Two-Tiered Dentistry? Discount Dentistry Brokers VS Freedom of Choice & Marketplace Competition?

  Capitation dentistry, midlevel providers and sinfully huge tax savings

 On December 7, I posted an opinion piece on The American Way of Dentistry titled “Is the nation really ready for two-tiered dentistry?” (On the 8th, it was picked up by the Medical Executive-Post as “Dental Therapists [Emerging New Providers?].”)

 Yesterday, a reader named Tom opened the door for me to further expound on my opinion of midlevel providers and a future of multi-tiered dentistry. I’ll be sharing this conversation with my state and national lawmakers as well. Do you think I’ll get any responses?

 Tom says: “It already exists. There are insurance based practices and fee for service practices and if you don’t think there’s a difference in quality…..”

 I agree with you, Tom. But I should warn that as dentists, you and I are now skirting the fringes of unwritten rules of “professionalism” should we openly mention that managed care dentistry is dentistry by the lowest bidders with no quality control.

 It’s also politically incorrect to reveal that one can go to the dentist rating site, DR.Oogle (, and quickly research preferred providers’ popularity with patients compared to other practices. Invariably, the managed care practices average in the lower half of the ratings by the only critics who matter.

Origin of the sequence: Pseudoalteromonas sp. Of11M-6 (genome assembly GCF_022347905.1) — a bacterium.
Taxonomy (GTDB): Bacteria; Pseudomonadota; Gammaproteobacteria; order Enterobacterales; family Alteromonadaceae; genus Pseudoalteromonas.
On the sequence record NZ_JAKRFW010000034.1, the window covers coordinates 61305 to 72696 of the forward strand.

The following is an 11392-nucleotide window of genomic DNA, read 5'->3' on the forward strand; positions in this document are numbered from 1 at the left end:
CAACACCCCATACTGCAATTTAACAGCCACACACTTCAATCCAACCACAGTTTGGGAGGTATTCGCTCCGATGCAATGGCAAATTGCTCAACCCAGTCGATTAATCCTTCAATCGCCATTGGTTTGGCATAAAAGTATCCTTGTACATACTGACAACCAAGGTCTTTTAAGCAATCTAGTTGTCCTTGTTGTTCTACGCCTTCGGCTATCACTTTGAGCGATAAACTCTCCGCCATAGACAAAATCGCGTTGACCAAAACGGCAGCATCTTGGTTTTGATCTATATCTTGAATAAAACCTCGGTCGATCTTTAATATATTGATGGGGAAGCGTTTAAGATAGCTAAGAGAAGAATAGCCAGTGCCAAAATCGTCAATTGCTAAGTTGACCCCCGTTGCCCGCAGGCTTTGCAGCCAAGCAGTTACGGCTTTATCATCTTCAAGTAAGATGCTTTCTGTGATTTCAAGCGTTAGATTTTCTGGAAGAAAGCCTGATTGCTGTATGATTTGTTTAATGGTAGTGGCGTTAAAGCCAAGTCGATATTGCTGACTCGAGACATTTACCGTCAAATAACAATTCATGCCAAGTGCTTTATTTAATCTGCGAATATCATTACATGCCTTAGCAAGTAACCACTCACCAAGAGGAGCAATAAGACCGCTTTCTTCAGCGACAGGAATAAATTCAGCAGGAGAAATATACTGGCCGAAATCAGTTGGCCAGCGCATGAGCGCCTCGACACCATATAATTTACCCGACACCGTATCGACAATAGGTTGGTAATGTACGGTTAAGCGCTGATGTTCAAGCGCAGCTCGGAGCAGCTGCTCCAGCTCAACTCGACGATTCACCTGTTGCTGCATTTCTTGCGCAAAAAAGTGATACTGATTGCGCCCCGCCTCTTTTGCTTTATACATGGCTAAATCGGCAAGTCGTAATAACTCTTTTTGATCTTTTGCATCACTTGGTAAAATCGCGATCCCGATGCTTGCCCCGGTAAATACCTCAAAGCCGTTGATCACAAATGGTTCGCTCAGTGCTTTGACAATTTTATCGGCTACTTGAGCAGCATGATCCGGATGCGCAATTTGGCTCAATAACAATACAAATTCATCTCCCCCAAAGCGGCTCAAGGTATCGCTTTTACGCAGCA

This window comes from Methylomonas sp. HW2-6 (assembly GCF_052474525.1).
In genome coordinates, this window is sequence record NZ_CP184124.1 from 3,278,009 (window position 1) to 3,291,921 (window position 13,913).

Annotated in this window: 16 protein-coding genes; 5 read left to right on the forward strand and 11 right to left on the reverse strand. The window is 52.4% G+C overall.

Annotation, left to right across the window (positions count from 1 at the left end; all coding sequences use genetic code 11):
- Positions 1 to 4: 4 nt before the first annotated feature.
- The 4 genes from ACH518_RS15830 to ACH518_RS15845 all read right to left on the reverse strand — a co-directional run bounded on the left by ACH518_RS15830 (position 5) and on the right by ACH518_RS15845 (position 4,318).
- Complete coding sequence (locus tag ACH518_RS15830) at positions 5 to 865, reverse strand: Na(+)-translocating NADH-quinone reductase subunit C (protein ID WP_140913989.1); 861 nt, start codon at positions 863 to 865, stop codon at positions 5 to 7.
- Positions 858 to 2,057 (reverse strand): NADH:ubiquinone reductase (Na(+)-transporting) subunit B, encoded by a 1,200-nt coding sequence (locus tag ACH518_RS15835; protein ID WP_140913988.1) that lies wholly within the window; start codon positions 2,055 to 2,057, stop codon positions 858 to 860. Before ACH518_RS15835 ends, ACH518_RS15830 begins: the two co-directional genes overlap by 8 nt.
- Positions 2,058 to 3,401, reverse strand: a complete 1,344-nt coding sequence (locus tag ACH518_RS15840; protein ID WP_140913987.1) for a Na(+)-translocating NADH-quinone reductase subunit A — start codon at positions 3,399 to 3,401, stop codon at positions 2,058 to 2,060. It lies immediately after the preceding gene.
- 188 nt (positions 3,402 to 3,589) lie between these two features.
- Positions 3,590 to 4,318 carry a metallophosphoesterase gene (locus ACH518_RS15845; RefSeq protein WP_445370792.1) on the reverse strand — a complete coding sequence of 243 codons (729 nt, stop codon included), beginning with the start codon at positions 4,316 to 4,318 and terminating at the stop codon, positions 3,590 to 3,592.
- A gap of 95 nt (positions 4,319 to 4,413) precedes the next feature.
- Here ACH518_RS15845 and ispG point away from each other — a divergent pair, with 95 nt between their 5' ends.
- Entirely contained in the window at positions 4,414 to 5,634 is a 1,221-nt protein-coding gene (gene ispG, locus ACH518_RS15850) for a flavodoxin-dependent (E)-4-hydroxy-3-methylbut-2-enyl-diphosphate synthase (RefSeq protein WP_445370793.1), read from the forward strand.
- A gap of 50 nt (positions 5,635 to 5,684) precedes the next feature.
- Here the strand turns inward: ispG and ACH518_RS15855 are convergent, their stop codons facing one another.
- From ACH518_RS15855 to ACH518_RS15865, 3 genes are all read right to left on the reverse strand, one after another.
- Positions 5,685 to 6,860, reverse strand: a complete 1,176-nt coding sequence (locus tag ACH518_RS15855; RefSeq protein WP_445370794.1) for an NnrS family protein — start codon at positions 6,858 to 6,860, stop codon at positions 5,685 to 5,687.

Indeed, dental patients across the nation confirm that there have been two tiers of dentistry for decades: First is fee-for-service controlled by freedom of choice and marketplace competition, and then there is a second, preferred-provider tier controlled by discount dentistry brokers like Delta Dental, United Concordia and BCBSTX according to cost. Now a third tier is in the race for the bottom – capitation dentistry, and it’s coming to a state near you.

 Decades ago, the concept of paying dentists on a per-head basis rather than per-filling was soundly rejected by Americans for good reason: It proved to be unethical to encourage even a professional to profit from neglecting patients’ health. It’s much, much better to make someone work for their pay. Nevertheless, capitation is returning to the dentistry marketplace. In Europe, the UK ’s National Health Service (NHS) which provides free dentistry as an entitlement will soon begin a pilot program to carefully investigate the promise that capitation will indeed solve the nation’s access problem before making the benefit plan law.

 On the other hand, the Texas Dept. of Health and Human Services has guts. Naïve leaders in the state organization intend to persuade lawmakers to turn Medicaid dentistry into capitation immediately without bothering to even ask dentists about it. How is that not bureaucratic bonehead?

 The 1980s sales pitch went something like this: “We pay dentists for quality outcomes instead of unnecessary crowns, and pass on the savings to you!”

 The difference of 25 years? This time, capitation decay will be ignored, then delayed and finally treated by non-dentists instead of dentists. The pitch: “It will cost taxpayers even less to provide dental care to the poor (including avoidable, painful complications – which are contractually up to the dentist to resolve). And who will be the unfortunate dental patients? Children in Texas from poor homes who have no choice where to go for dental care and whose complaints matter little if at all.

 There is no latent fairness in “tiered” dentistry. Only different levels of pain.

 D. Kellus Pruitt DDS